fig13

Figure 1.3. Cylinder permeability rate with increased Slag Cement 

This finding is notable because it demonstrates very obviously that Slag cement significantly reduces the porosity of any cement mixture. Like the first observation, this reinforces the assumption that Slag cement is a highly bonding material reducing voids created in conventional Portland cement (see figure 1.4).  

fig14

Figure 1.4. Portland versus Portland & Slag. 

Ideally, drainage systems seek to move water quickly from the city and streets to bayous, pump stations, reservoirs and other water retention areas, consequently the water speed in the channels, culverts and concrete pipes can influence directly in the water ponding and delay in drainage time. This issue substantially tried to be eliminated by bigger size drainages in the code but the backup flow with low water velocity due to high friction of pipe surface doesn’t let the water drain in time and severe flood can be expected with this severe issue. In addition this smooth surface improves sediment movement and less amount of sediment can be accumulated is drainage system which enhances the drainage system age of service. This can save cost of maintenance, construction of sewer and drainage system in addition to the flood and ponding damages.   


Taking this information, it’s expected that the rate of flow is increased by reducing the friction coefficient.  To further explore the characteristics of Slag, an experimental test that compares a Slag-free cement design to a Slag cement design is conducted. The objective is to create two simulated model of a parking lots, one using a base mix made only of Portland, and the second using a mix that includes Slag cement. Both slabs of cement will be tested for their respective water retention rates and water flow rates.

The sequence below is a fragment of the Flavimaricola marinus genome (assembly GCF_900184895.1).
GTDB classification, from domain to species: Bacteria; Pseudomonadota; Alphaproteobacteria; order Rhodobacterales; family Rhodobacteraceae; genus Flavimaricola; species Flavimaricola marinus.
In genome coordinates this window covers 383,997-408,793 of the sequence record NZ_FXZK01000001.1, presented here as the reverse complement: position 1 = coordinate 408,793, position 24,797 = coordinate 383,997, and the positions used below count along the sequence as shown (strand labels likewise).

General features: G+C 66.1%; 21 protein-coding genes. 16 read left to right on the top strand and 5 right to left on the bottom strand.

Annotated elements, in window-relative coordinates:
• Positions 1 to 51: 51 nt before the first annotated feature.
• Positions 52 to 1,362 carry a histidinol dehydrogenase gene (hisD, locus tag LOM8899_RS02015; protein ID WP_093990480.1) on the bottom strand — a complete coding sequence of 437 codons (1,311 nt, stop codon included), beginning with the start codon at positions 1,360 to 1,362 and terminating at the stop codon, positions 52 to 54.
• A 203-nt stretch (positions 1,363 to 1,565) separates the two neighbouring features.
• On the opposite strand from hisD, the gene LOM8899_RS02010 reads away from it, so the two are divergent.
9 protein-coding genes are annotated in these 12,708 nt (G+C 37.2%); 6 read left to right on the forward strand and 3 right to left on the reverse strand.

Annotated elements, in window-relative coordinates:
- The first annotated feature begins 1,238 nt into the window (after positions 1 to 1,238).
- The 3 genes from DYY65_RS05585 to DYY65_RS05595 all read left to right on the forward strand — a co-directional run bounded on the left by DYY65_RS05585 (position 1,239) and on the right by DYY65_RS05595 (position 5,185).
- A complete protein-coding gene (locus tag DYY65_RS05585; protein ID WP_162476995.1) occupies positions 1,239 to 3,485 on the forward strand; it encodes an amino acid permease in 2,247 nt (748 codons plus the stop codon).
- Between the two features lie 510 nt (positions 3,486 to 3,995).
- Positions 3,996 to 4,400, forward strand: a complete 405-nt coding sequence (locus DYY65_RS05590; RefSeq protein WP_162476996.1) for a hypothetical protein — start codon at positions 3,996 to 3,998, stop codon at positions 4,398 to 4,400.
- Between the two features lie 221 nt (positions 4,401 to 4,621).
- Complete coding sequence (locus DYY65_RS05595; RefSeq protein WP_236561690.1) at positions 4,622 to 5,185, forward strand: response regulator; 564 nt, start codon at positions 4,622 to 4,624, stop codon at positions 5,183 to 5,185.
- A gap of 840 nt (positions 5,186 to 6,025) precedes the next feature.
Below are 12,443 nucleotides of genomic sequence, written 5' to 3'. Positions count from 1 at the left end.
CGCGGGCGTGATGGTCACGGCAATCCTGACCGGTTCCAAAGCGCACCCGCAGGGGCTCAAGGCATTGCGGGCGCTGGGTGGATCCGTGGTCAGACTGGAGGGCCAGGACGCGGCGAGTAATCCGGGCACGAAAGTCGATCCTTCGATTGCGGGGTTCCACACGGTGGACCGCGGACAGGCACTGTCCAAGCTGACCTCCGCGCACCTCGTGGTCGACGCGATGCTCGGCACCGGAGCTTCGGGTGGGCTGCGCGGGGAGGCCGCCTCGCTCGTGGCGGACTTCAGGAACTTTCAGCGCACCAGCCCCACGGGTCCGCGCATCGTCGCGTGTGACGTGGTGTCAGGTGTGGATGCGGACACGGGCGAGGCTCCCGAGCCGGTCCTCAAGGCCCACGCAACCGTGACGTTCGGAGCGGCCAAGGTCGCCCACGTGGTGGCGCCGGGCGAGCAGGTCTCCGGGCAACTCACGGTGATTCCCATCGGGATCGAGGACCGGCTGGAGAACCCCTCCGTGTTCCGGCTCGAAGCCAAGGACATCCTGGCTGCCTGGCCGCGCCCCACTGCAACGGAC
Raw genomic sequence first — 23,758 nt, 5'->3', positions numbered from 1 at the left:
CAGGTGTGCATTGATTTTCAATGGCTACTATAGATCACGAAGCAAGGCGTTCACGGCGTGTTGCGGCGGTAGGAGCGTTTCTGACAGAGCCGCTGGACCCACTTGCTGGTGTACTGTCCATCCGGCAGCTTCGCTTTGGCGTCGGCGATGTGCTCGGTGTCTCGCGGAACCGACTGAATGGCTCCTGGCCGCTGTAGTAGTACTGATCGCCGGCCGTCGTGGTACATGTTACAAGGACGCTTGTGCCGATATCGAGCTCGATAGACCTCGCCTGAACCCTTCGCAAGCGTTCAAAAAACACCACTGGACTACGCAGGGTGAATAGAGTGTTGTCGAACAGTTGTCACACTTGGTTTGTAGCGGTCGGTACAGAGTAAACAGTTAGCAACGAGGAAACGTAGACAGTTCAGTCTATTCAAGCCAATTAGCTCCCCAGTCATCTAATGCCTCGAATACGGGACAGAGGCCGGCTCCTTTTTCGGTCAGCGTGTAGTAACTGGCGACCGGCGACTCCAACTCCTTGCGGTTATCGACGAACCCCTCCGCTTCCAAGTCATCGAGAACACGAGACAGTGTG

The slabs will be placed on different angle slopes and a constant amount of water will be discharged over the slab. The amount of water collected at the bottom of the slope will be measured and the amount absorbed by the cement slab will be determined. The water flow rate will focus on how quickly the water moves across the slabs. This will be done by measuring how much time it takes for the entire amount of water poured over the slabs to exit the bottom of the slab. In another test sediment movement in flow and surface impact on accumulation of sediment is tested.  


In conclusion, I believe Slag Cement can make a huge difference in improving any city’s sewer and drainage system as well as communities around the world.  Ideally, placing a greater emphasis on including Slag Cement in cement mixtures will offset the heavy necessity placed on Portland. Furthermore, by reducing the demand of Portland, we would be able to reduce the production of Portland and ultimately reduce carbon emissions from cement production altogether. During this entire process, I had the privilege of coming across many articles and research discussing the various facets of Slag cement with its numerous uses and benefits. I hope that many will begin to also see the usefulness of this material and find more ways to incorporate it into the concrete industry and begin to build a better future. 

Bibliography

  1. S. Caijun, "Steel Slag—Its Production, Processing, Characteristics, and Cementitious Properties," Journal of Materials in Civil Engineering, vol. 16, no. 3, 2004.
  2. "https://www.sciencedirect.com/topics/engineering/blast-furnace-slag-cement," [Online].
  3. K. Taewan, K. In-Tae, S. Ki-Young and P. Hyun-Jae, "Strength and pore characteristics of OPC-slag cement paste mixed with polyaluminum chloride," Construction and Building Materials, vol. 223, pp. 616-628, 2019.
  4. P. Norrarat, W. Tangchirapat, S. Songpiriyakij and C. Jaturapitakkul, "Evaluation of Strengths from Cement Hydration and Slag Reaction of Mortars Containing High Volume of Ground River Sand and GGBF Slag," Advances in Civil Engineering, p. 12, 2019.
  5. "Pervious Concrete Cylinder Competition," 2019. [Online]. Available:
  6. https://www.concrete.org/students/studentcompetitions/perviousconcretecylindercompetition.aspx.
  7. [Accessed 2019].
  8. "SCA," 2019. [Online]. Available: https://www.slagcement.org/aboutslagcement/is-02.aspx.
  9. "https://www.slagcement.org/portals/11/Files/PDF/IS-06.pdf," [Online].